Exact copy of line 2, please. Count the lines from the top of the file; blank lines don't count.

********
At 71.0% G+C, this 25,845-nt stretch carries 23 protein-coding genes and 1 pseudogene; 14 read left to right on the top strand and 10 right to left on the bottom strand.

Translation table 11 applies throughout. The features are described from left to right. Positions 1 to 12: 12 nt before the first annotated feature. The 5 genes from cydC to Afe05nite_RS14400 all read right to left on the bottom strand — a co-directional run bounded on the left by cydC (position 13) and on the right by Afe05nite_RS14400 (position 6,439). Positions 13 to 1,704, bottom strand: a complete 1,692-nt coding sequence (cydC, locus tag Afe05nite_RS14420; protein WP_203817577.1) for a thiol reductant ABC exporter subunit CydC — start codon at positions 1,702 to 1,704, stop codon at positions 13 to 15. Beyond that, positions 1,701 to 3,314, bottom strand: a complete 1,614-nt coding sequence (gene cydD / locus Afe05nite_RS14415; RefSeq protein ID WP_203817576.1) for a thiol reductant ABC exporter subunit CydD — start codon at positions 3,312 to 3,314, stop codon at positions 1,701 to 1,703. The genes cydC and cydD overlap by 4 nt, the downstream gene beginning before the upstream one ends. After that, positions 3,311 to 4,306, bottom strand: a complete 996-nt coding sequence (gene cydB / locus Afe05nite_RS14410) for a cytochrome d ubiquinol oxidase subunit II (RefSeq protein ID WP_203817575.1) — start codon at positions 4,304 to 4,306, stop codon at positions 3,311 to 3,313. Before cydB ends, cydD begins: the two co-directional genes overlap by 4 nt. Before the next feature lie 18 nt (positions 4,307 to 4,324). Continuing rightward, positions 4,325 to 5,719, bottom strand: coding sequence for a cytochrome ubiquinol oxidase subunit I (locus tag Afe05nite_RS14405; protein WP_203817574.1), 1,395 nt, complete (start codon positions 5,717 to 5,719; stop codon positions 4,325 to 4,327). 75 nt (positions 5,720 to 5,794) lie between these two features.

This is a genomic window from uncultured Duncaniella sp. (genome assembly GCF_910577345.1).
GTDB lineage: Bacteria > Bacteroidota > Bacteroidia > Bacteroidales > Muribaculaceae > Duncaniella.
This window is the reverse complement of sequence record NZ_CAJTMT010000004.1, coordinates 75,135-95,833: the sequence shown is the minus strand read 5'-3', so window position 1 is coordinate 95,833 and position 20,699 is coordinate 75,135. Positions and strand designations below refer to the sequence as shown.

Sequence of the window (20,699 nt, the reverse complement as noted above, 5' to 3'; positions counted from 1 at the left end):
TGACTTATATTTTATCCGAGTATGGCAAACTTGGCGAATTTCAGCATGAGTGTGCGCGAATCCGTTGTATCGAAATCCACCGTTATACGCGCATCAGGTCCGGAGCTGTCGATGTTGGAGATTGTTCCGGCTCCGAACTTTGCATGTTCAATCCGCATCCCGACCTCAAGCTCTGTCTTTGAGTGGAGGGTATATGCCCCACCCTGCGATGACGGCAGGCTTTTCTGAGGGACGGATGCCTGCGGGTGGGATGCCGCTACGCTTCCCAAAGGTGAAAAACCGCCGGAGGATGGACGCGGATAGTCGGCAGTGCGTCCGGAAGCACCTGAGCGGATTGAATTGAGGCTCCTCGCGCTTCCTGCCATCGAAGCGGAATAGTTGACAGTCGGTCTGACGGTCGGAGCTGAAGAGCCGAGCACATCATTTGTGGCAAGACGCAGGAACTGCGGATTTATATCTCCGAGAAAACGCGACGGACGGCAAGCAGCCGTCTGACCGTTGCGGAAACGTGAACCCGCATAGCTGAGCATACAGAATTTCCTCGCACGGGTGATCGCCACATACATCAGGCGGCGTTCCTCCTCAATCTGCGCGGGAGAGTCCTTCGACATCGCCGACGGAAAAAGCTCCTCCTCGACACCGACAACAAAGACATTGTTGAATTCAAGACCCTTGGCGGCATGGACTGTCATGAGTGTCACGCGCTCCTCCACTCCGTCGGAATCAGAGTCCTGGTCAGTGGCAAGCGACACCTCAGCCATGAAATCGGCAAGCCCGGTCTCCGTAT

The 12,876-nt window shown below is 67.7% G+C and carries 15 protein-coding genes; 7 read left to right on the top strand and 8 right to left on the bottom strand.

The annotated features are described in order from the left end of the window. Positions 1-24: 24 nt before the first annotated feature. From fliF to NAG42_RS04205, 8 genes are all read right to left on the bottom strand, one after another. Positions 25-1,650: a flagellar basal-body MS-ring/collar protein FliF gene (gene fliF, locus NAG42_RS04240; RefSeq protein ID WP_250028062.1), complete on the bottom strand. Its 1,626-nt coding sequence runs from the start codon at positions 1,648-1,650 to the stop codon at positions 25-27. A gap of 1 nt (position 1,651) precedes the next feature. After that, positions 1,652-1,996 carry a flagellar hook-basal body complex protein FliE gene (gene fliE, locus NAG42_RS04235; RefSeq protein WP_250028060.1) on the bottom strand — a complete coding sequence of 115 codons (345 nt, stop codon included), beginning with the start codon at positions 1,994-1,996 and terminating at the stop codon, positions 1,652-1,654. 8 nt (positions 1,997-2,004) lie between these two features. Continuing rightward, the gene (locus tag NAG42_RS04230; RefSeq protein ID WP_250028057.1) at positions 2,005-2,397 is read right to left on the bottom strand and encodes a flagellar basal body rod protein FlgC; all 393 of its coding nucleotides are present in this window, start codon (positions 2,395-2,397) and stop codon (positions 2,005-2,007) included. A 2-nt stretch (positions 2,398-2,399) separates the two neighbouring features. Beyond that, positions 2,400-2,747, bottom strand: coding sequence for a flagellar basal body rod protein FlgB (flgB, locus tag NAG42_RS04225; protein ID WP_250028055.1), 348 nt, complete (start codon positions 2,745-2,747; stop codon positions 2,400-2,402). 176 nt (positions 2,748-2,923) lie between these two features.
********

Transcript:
Translation table 11 applies throughout. The features are described from left to right. Positions 1 to 12: 12 nt before the first annotated feature. The 5 genes from cydC to Afe05nite_RS14400 all read right to left on the bottom strand — a co-directional run bounded on the left by cydC (position 13) and on the right by Afe05nite_RS14400 (position 6,439). Positions 13 to 1,704, bottom strand: a complete 1,692-nt coding sequence (cydC, locus tag Afe05nite_RS14420; protein WP_203817577.1) for a thiol reductant ABC exporter subunit CydC — start codon at positions 1,702 to 1,704, stop codon at positions 13 to 15. Beyond that, positions 1,701 to 3,314, bottom strand: a complete 1,614-nt coding sequence (gene cydD / locus Afe05nite_RS14415; RefSeq protein ID WP_203817576.1) for a thiol reductant ABC exporter subunit CydD — start codon at positions 3,312 to 3,314, stop codon at positions 1,701 to 1,703. The genes cydC and cydD overlap by 4 nt, the downstream gene beginning before the upstream one ends. After that, positions 3,311 to 4,306, bottom strand: a complete 996-nt coding sequence (gene cydB / locus Afe05nite_RS14410) for a cytochrome d ubiquinol oxidase subunit II (RefSeq protein ID WP_203817575.1) — start codon at positions 4,304 to 4,306, stop codon at positions 3,311 to 3,313. Before cydB ends, cydD begins: the two co-directional genes overlap by 4 nt. Before the next feature lie 18 nt (positions 4,307 to 4,324). Continuing rightward, positions 4,325 to 5,719, bottom strand: coding sequence for a cytochrome ubiquinol oxidase subunit I (locus tag Afe05nite_RS14405; protein WP_203817574.1), 1,395 nt, complete (start codon positions 5,717 to 5,719; stop codon positions 4,325 to 4,327). 75 nt (positions 5,720 to 5,794) lie between these two features.